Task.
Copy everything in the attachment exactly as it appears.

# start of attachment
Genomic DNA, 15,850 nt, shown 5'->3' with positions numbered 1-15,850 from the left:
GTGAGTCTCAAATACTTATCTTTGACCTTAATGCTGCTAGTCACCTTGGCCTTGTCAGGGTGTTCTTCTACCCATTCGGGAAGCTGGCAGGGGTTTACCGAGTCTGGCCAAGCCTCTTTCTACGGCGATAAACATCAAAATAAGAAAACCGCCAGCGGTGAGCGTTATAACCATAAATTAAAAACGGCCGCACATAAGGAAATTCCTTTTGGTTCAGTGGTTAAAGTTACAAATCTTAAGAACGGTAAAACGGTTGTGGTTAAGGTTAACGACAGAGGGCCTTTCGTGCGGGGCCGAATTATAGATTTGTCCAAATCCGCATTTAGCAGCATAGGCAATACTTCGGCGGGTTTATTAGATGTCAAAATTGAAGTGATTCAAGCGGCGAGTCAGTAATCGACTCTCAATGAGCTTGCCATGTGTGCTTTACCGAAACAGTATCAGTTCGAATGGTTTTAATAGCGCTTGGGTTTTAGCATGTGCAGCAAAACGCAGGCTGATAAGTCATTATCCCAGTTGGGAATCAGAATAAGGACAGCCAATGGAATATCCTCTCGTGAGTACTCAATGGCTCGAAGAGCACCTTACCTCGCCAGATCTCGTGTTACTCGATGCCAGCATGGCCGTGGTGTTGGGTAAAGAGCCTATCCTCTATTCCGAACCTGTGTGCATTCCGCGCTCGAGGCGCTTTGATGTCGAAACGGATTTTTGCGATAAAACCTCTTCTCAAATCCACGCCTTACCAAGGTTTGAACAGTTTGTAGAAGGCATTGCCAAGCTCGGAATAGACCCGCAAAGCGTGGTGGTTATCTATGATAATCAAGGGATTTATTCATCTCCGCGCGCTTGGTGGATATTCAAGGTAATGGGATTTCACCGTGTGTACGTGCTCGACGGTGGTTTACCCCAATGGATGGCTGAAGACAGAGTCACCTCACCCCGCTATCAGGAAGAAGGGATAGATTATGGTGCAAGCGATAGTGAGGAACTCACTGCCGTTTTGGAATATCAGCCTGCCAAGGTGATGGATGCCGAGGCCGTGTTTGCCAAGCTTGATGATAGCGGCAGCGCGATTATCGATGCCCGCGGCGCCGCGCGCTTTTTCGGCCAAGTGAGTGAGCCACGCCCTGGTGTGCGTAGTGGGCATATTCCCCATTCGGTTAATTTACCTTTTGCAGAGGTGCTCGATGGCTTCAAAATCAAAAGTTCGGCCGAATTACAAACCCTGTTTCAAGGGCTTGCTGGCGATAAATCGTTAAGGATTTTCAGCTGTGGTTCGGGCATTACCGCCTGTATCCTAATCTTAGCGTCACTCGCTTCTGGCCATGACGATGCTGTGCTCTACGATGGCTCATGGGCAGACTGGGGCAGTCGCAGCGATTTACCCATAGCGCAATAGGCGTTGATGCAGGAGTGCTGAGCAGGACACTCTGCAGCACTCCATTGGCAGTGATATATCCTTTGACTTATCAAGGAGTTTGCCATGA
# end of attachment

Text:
Genomic DNA, 15,850 nt, shown 5'->3' with positions numbered 1-15,850 from the left:
GTGAGTCTCAAATACTTATCTTTGACCTTAATGCTGCTAGTCACCTTGGCCTTGTCAGGGTGTTCTTCTACCCATTCGGGAAGCTGGCAGGGGTTTACCGAGTCTGGCCAAGCCTCTTTCTACGGCGATAAACATCAAAATAAGAAAACCGCCAGCGGTGAGCGTTATAACCATAAATTAAAAACGGCCGCACATAAGGAAATTCCTTTTGGTTCAGTGGTTAAAGTTACAAATCTTAAGAACGGTAAAACGGTTGTGGTTAAGGTTAACGACAGAGGGCCTTTCGTGCGGGGCCGAATTATAGATTTGTCCAAATCCGCATTTAGCAGCATAGGCAATACTTCGGCGGGTTTATTAGATGTCAAAATTGAAGTGATTCAAGCGGCGAGTCAGTAATCGACTCTCAATGAGCTTGCCATGTGTGCTTTACCGAAACAGTATCAGTTCGAATGGTTTTAATAGCGCTTGGGTTTTAGCATGTGCAGCAAAACGCAGGCTGATAAGTCATTATCCCAGTTGGGAATCAGAATAAGGACAGCCAATGGAATATCCTCTCGTGAGTACTCAATGGCTCGAAGAGCACCTTACCTCGCCAGATCTCGTGTTACTCGATGCCAGCATGGCCGTGGTGTTGGGTAAAGAGCCTATCCTCTATTCCGAACCTGTGTGCATTCCGCGCTCGAGGCGCTTTGATGTCGAAACGGATTTTTGCGATAAAACCTCTTCTCAAATCCACGCCTTACCAAGGTTTGAACAGTTTGTAGAAGGCATTGCCAAGCTCGGAATAGACCCGCAAAGCGTGGTGGTTATCTATGATAATCAAGGGATTTATTCATCTCCGCGCGCTTGGTGGATATTCAAGGTAATGGGATTTCACCGTGTGTACGTGCTCGACGGTGGTTTACCCCAATGGATGGCTGAAGACAGAGTCACCTCACCCCGCTATCAGGAAGAAGGGATAGATTATGGTGCAAGCGATAGTGAGGAACTCACTGCCGTTTTGGAATATCAGCCTGCCAAGGTGATGGATGCCGAGGCCGTGTTTGCCAAGCTTGATGATAGCGGCAGCGCGATTATCGATGCCCGCGGCGCCGCGCGCTTTTTCGGCCAAGTGAGTGAGCCACGCCCTGGTGTGCGTAGTGGGCATATTCCCCATTCGGTTAATTTACCTTTTGCAGAGGTGCTCGATGGCTTCAAAATCAAAAGTTCGGCCGAATTACAAACCCTGTTTCAAGGGCTTGCTGGCGATAAATCGTTAAGGATTTTCAGCTGTGGTTCGGGCATTACCGCCTGTATCCTAATCTTAGCGTCACTCGCTTCTGGCCATGACGATGCTGTGCTCTACGATGGCTCATGGGCAGACTGGGGCAGTCGCAGCGATTTACCCATAGCGCAATAGGCGTTGATGCAGGAGTGCTGAGCAGGACACTCTGCAGCACTCCATTGGCAGTGATATATCCTTTGACTTATCAAGGAGTTTGCCATGA